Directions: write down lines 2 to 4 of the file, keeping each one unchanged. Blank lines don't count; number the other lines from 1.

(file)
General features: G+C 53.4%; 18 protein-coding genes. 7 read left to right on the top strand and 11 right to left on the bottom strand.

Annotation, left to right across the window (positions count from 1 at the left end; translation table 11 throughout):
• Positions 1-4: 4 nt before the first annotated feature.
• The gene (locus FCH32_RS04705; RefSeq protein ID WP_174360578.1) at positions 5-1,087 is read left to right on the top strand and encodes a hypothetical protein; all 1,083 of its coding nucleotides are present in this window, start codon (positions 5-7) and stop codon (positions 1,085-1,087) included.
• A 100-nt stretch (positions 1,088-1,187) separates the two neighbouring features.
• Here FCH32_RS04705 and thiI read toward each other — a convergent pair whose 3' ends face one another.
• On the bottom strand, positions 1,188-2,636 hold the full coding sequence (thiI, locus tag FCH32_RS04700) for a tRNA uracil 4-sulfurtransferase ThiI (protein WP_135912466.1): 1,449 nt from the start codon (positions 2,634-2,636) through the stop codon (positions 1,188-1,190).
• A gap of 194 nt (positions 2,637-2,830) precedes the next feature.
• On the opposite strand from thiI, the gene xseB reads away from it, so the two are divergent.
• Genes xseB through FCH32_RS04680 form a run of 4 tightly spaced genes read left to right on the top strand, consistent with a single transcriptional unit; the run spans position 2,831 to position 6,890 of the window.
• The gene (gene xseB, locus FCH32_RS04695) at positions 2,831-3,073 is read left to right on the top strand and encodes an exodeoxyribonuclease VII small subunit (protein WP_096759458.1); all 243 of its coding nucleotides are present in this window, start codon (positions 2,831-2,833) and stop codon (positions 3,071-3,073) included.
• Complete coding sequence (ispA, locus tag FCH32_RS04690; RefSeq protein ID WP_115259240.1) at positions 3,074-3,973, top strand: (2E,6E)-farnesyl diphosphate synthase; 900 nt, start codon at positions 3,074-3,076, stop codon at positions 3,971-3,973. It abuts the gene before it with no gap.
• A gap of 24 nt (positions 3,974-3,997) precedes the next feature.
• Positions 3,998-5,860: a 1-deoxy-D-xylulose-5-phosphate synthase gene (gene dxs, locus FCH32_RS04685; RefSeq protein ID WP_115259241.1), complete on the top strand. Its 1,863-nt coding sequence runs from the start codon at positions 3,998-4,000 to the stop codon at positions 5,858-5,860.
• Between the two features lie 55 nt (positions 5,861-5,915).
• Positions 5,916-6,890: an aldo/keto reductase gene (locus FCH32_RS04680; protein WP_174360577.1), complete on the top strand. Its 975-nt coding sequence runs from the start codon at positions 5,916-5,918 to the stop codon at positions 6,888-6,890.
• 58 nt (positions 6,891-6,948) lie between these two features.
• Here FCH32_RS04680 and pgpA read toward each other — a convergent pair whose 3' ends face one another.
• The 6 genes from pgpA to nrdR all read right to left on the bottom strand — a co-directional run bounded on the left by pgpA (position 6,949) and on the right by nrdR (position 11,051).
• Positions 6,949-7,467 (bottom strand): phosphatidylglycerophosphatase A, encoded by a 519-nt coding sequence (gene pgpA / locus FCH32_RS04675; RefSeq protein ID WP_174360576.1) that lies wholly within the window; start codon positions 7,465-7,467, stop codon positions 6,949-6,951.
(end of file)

Annotation, left to right across the window (positions count from 1 at the left end; translation table 11 throughout):
• Positions 1-4: 4 nt before the first annotated feature.
• The gene (locus FCH32_RS04705; RefSeq protein ID WP_174360578.1) at positions 5-1,087 is read left to right on the top strand and encodes a hypothetical protein; all 1,083 of its coding nucleotides are present in this window, start codon (positions 5-7) and stop codon (positions 1,085-1,087) included.